What has optimism got to do with life expectancy?

If you’re the kind of person who thinks every cloud has a silver lining, the odds of living a long life may be stacked in your favour, according to research.

What predicts long life? To answer the question, scientists have primarily explored biomedical areas such as genetics. But now, psychological attributes such as optimism are under the spotlight, based on research showing that more optimistic people have a lower risk of chronic illness and premature death.

When researchers from Boston University School of Medicine reviewed data from two long-term studies, they found the more optimistic middle-aged people were likely to live longer than those who were more pessimistic.

The study published in the Proceedings of the National Academy of Sciences analysed data from over 1400 men and 69700 women surveyed about their lifestyle habits, general health and optimism. Researchers tracked the men in the studies for thirty years and the women for ten years.

When the researchers compared the people based on their initial level of optimism, they found those with higher levels survived 11-15% longer than the least optimistic people. Remarkably, the most optimistic people were more likely to reach ‘exceptional longevity’ which generally refers to living to 85 and beyond.

You may think that optimistic people were healthier to begin with; however, the results remained even after accounting for age, education, chronic illness, depression, diet, exercise, alcohol use and frequency of GP visits.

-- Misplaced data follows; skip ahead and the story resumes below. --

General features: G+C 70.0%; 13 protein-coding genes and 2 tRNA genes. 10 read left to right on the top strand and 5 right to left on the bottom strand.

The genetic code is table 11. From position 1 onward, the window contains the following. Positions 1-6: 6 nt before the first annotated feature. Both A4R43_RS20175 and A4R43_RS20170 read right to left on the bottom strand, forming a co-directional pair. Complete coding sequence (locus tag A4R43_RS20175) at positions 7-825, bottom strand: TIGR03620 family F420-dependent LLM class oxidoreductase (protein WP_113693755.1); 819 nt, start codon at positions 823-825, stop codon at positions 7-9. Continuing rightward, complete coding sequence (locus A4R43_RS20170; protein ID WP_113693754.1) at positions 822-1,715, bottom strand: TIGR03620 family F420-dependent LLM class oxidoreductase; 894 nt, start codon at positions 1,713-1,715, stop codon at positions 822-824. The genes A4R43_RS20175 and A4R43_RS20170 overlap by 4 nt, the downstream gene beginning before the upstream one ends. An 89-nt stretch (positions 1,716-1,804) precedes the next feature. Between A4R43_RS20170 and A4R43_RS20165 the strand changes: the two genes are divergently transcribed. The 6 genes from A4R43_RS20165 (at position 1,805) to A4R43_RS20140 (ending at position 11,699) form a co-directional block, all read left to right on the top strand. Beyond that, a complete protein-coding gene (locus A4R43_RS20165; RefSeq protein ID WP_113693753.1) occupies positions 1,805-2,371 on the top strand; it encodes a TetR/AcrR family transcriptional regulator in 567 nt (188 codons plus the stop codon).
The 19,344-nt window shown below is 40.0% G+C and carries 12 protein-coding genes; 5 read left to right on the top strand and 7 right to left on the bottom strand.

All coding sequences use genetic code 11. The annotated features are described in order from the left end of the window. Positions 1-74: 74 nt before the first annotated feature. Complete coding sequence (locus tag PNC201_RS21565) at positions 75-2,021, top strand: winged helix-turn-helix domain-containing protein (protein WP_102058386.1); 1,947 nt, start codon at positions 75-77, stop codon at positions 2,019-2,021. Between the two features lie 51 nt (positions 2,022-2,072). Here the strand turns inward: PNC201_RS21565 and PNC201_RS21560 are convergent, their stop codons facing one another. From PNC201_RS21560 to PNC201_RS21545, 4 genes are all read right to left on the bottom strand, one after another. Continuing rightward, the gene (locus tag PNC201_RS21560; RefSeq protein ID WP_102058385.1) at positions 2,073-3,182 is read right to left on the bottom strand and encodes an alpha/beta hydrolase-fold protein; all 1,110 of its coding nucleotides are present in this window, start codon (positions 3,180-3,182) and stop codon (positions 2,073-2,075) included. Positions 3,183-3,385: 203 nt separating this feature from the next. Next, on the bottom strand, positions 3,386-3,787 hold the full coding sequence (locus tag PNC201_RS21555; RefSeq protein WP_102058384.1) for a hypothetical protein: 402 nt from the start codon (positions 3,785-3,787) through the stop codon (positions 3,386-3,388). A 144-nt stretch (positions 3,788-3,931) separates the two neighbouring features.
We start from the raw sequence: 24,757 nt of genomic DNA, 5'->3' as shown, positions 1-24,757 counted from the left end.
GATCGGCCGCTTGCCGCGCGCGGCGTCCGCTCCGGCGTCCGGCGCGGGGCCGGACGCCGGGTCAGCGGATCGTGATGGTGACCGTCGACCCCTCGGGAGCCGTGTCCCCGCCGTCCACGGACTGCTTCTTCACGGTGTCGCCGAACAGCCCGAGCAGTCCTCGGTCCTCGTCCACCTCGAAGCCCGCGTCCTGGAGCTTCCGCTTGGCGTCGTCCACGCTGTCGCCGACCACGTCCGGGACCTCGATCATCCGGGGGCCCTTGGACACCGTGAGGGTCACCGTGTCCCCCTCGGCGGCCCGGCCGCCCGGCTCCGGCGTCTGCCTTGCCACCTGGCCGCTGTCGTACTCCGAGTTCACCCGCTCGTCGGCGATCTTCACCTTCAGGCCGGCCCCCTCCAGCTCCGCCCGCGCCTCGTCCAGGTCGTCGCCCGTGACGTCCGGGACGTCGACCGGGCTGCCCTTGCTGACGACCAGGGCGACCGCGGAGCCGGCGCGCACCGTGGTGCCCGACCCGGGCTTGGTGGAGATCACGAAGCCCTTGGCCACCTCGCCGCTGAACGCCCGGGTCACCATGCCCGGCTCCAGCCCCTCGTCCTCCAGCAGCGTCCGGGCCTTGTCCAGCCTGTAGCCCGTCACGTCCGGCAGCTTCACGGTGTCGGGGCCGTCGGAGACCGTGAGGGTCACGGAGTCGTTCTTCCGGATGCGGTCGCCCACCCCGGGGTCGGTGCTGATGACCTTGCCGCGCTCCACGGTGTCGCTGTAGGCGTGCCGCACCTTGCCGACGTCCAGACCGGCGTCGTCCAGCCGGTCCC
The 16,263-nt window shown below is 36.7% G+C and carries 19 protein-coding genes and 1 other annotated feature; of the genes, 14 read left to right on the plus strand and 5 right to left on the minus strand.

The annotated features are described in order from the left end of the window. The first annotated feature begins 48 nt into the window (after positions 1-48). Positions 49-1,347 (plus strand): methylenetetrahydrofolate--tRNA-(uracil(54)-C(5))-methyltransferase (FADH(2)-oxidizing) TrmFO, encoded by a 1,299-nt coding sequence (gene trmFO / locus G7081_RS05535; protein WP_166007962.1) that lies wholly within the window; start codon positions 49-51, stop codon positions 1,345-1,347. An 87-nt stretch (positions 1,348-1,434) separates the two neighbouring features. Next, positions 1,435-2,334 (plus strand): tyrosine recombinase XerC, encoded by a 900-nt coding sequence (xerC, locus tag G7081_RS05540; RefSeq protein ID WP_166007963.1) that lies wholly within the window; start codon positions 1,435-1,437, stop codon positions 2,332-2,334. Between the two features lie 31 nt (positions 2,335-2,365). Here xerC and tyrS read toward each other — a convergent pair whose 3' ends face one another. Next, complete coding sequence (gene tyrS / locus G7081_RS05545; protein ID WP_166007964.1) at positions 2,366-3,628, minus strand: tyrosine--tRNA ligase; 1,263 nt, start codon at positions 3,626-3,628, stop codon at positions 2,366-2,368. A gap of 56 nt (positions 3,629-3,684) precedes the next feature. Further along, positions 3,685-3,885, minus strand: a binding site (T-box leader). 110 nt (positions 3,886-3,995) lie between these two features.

Why?

The researchers speculate that optimistic people better regulate their emotions and behaviour, which may help them manage stress more effectively. For example, they reframe difficult situations as challenges rather than threats. Optimistic people are also more likely to exercise and not smoke, which helps increase life expectancy.

“Optimistic individuals tend to have goals and the confidence to reach them; thus, optimism may foster health-promoting habits and bolster resistance of unhealthy impulses through greater engagement with ones goals, more efficacious problem-solving, and adjustment of goals when they become unattainable,” wrote the authors.

Reference:

Lewina O. Lee, Peter James, Emily S. Zevon, Eric S. Kim, Claudia Trudel-Fitzgerald, Avron Spiro III, Francine Grodstein, and Laura D. Kubzansky. Optimism is associated with exceptional longevity in 2 epidemiologic cohorts of men and women. PNAS, 2019 DOI: 10.1073/pnas.1900712116

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